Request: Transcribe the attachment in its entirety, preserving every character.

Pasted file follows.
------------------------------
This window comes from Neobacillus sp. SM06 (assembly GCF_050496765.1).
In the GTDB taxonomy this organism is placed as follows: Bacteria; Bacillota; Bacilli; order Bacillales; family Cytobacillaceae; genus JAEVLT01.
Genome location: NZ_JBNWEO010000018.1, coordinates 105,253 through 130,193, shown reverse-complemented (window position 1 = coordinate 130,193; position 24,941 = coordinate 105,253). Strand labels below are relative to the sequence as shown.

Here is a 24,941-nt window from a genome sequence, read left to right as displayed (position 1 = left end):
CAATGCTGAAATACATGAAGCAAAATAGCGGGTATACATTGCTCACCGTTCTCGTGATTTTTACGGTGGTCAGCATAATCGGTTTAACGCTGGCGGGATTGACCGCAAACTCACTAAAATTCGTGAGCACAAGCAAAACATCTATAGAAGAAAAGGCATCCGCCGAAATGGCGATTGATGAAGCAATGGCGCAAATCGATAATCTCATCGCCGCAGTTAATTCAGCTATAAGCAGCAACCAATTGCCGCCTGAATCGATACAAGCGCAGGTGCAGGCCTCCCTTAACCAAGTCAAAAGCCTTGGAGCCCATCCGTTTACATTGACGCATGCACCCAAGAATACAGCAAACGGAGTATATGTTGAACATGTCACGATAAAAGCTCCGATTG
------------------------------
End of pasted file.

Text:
This window comes from Neobacillus sp. SM06 (assembly GCF_050496765.1).
In the GTDB taxonomy this organism is placed as follows: Bacteria; Bacillota; Bacilli; order Bacillales; family Cytobacillaceae; genus JAEVLT01.
Genome location: NZ_JBNWEO010000018.1, coordinates 105,253 through 130,193, shown reverse-complemented (window position 1 = coordinate 130,193; position 24,941 = coordinate 105,253). Strand labels below are relative to the sequence as shown.

Here is a 24,941-nt window from a genome sequence, read left to right as displayed (position 1 = left end):
CAATGCTGAAATACATGAAGCAAAATAGCGGGTATACATTGCTCACCGTTCTCGTGATTTTTACGGTGGTCAGCATAATCGGTTTAACGCTGGCGGGATTGACCGCAAACTCACTAAAATTCGTGAGCACAAGCAAAACATCTATAGAAGAAAAGGCATCCGCCGAAATGGCGATTGATGAAGCAATGGCGCAAATCGATAATCTCATCGCCGCAGTTAATTCAGCTATAAGCAGCAACCAATTGCCGCCTGAATCGATACAAGCGCAGGTGCAGGCCTCCCTTAACCAAGTCAAAAGCCTTGGAGCCCATCCGTTTACATTGACGCATGCACCCAAGAATACAGCAAACGGAGTATATGTTGAACATGTCACGATAAAAGCTCCGATTG